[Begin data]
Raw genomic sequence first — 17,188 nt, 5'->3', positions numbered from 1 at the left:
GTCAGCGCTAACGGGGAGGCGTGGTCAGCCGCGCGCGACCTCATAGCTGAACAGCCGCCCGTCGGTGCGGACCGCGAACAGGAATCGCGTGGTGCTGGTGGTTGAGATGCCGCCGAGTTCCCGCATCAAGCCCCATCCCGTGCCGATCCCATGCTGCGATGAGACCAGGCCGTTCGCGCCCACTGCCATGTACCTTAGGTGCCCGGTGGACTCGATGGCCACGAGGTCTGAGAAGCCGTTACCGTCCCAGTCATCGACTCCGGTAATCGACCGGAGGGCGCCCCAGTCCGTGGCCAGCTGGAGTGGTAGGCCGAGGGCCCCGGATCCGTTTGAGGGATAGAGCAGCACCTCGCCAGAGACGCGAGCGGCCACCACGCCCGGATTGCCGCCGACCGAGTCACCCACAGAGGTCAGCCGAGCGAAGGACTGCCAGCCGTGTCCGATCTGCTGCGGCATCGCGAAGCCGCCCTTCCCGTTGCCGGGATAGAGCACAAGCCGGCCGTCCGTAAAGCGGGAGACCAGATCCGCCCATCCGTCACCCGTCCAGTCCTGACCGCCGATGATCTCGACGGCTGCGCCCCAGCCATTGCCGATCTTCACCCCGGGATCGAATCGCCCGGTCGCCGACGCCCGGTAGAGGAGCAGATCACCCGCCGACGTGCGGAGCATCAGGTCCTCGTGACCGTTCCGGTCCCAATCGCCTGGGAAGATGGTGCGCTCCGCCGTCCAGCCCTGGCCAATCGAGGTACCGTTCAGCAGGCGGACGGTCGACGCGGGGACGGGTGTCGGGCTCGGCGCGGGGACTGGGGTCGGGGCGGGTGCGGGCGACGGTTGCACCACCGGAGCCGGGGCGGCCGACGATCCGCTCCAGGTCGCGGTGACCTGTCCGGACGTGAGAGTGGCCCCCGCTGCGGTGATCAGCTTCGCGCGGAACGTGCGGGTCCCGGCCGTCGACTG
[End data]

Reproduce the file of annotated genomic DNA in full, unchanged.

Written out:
Raw genomic sequence first — 17,188 nt, 5'->3', positions numbered from 1 at the left:
GTCAGCGCTAACGGGGAGGCGTGGTCAGCCGCGCGCGACCTCATAGCTGAACAGCCGCCCGTCGGTGCGGACCGCGAACAGGAATCGCGTGGTGCTGGTGGTTGAGATGCCGCCGAGTTCCCGCATCAAGCCCCATCCCGTGCCGATCCCATGCTGCGATGAGACCAGGCCGTTCGCGCCCACTGCCATGTACCTTAGGTGCCCGGTGGACTCGATGGCCACGAGGTCTGAGAAGCCGTTACCGTCCCAGTCATCGACTCCGGTAATCGACCGGAGGGCGCCCCAGTCCGTGGCCAGCTGGAGTGGTAGGCCGAGGGCCCCGGATCCGTTTGAGGGATAGAGCAGCACCTCGCCAGAGACGCGAGCGGCCACCACGCCCGGATTGCCGCCGACCGAGTCACCCACAGAGGTCAGCCGAGCGAAGGACTGCCAGCCGTGTCCGATCTGCTGCGGCATCGCGAAGCCGCCCTTCCCGTTGCCGGGATAGAGCACAAGCCGGCCGTCCGTAAAGCGGGAGACCAGATCCGCCCATCCGTCACCCGTCCAGTCCTGACCGCCGATGATCTCGACGGCTGCGCCCCAGCCATTGCCGATCTTCACCCCGGGATCGAATCGCCCGGTCGCCGACGCCCGGTAGAGGAGCAGATCACCCGCCGACGTGCGGAGCATCAGGTCCTCGTGACCGTTCCGGTCCCAATCGCCTGGGAAGATGGTGCGCTCCGCCGTCCAGCCCTGGCCAATCGAGGTACCGTTCAGCAGGCGGACGGTCGACGCGGGGACGGGTGTCGGGCTCGGCGCGGGGACTGGGGTCGGGGCGGGTGCGGGCGACGGTTGCACCACCGGAGCCGGGGCGGCCGACGATCCGCTCCAGGTCGCGGTGACCTGTCCGGACGTGAGAGTGGCCCCCGCTGCGGTGATCAGCTTCGCGCGGAACGTGCGGGTCCCGGCCGTCGACTG